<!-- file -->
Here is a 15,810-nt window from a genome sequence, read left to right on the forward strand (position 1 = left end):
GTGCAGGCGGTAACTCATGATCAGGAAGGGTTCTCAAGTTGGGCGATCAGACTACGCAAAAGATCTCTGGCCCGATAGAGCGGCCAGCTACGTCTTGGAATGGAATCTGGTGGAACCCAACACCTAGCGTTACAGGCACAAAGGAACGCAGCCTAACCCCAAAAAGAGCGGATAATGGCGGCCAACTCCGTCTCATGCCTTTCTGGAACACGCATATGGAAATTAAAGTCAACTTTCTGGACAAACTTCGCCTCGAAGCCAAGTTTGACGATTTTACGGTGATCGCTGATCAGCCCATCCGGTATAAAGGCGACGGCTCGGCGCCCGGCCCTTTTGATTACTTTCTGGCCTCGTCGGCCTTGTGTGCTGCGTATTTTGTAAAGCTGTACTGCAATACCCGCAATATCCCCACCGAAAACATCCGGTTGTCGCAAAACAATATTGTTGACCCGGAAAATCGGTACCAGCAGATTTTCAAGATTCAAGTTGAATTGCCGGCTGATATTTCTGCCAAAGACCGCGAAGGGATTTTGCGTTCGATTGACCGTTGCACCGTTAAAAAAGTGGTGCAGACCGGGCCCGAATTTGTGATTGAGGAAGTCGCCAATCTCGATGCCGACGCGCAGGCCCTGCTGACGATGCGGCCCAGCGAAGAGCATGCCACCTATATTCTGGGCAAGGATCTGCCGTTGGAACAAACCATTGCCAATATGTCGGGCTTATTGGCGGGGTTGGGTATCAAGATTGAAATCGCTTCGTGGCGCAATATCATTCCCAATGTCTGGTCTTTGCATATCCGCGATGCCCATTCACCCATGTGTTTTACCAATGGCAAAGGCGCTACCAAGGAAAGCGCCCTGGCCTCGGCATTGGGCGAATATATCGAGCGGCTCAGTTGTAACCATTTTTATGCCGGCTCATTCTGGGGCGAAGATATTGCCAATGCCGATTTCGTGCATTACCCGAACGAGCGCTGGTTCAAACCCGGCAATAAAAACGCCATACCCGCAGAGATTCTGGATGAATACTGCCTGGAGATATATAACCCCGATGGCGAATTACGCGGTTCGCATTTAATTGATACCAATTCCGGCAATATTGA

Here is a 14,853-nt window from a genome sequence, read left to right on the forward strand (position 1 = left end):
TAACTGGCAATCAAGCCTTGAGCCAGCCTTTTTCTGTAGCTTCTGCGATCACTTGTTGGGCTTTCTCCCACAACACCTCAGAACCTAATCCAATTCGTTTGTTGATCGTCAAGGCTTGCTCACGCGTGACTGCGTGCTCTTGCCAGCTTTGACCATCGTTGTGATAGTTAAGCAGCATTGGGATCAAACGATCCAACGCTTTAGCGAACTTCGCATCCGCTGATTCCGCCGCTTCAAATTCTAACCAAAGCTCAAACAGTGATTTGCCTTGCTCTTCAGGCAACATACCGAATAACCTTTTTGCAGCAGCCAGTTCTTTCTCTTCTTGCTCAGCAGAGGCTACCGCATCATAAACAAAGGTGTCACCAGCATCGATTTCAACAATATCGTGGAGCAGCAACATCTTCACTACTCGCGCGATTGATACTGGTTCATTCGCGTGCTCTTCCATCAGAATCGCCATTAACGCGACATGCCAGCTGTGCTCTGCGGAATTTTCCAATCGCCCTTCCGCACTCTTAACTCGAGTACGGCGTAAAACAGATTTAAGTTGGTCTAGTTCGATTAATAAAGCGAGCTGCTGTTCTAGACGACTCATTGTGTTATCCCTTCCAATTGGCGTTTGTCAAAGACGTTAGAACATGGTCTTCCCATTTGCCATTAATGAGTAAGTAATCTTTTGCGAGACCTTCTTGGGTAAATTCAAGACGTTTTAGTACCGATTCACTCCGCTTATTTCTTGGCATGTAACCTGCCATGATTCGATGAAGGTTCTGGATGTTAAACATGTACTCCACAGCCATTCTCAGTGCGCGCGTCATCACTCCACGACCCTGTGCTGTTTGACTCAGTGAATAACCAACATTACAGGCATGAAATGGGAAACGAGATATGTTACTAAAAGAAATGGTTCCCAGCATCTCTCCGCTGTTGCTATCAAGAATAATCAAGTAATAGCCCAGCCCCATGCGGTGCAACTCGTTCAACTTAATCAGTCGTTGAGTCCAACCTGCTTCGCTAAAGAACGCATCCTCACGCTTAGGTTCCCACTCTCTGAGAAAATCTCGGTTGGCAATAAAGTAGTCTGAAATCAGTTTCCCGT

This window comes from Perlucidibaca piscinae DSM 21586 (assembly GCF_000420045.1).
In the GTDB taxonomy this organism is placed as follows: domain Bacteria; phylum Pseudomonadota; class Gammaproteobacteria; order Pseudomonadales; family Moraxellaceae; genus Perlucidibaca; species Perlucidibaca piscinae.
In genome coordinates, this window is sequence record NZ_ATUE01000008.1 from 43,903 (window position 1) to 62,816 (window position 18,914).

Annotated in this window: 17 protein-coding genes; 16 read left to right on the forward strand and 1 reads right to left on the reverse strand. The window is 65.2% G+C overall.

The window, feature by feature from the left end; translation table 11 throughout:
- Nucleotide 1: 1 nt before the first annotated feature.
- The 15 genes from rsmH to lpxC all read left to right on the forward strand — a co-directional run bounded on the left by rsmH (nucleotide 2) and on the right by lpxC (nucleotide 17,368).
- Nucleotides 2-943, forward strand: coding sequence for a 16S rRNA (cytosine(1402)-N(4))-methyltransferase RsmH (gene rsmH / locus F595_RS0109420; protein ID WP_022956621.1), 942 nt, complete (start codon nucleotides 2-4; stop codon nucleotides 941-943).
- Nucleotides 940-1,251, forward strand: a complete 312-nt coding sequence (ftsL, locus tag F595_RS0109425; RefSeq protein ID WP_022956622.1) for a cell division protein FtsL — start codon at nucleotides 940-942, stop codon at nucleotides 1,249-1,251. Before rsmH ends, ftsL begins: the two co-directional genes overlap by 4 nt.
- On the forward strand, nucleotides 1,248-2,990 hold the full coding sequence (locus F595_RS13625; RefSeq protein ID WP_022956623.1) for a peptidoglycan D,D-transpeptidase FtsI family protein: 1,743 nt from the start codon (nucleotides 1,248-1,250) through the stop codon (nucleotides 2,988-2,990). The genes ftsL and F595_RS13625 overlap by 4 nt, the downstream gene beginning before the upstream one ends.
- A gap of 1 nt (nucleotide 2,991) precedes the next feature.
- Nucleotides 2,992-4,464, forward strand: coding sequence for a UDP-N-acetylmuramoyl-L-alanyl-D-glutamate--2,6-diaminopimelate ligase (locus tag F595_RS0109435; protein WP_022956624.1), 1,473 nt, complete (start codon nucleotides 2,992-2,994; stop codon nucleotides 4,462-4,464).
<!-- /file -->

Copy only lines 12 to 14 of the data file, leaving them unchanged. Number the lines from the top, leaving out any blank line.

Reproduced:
- Nucleotides 2-943, forward strand: coding sequence for a 16S rRNA (cytosine(1402)-N(4))-methyltransferase RsmH (gene rsmH / locus F595_RS0109420; protein ID WP_022956621.1), 942 nt, complete (start codon nucleotides 2-4; stop codon nucleotides 941-943).
- Nucleotides 940-1,251, forward strand: a complete 312-nt coding sequence (ftsL, locus tag F595_RS0109425; RefSeq protein ID WP_022956622.1) for a cell division protein FtsL — start codon at nucleotides 940-942, stop codon at nucleotides 1,249-1,251. Before rsmH ends, ftsL begins: the two co-directional genes overlap by 4 nt.
- On the forward strand, nucleotides 1,248-2,990 hold the full coding sequence (locus F595_RS13625; RefSeq protein ID WP_022956623.1) for a peptidoglycan D,D-transpeptidase FtsI family protein: 1,743 nt from the start codon (nucleotides 1,248-1,250) through the stop codon (nucleotides 2,988-2,990). The genes ftsL and F595_RS13625 overlap by 4 nt, the downstream gene beginning before the upstream one ends.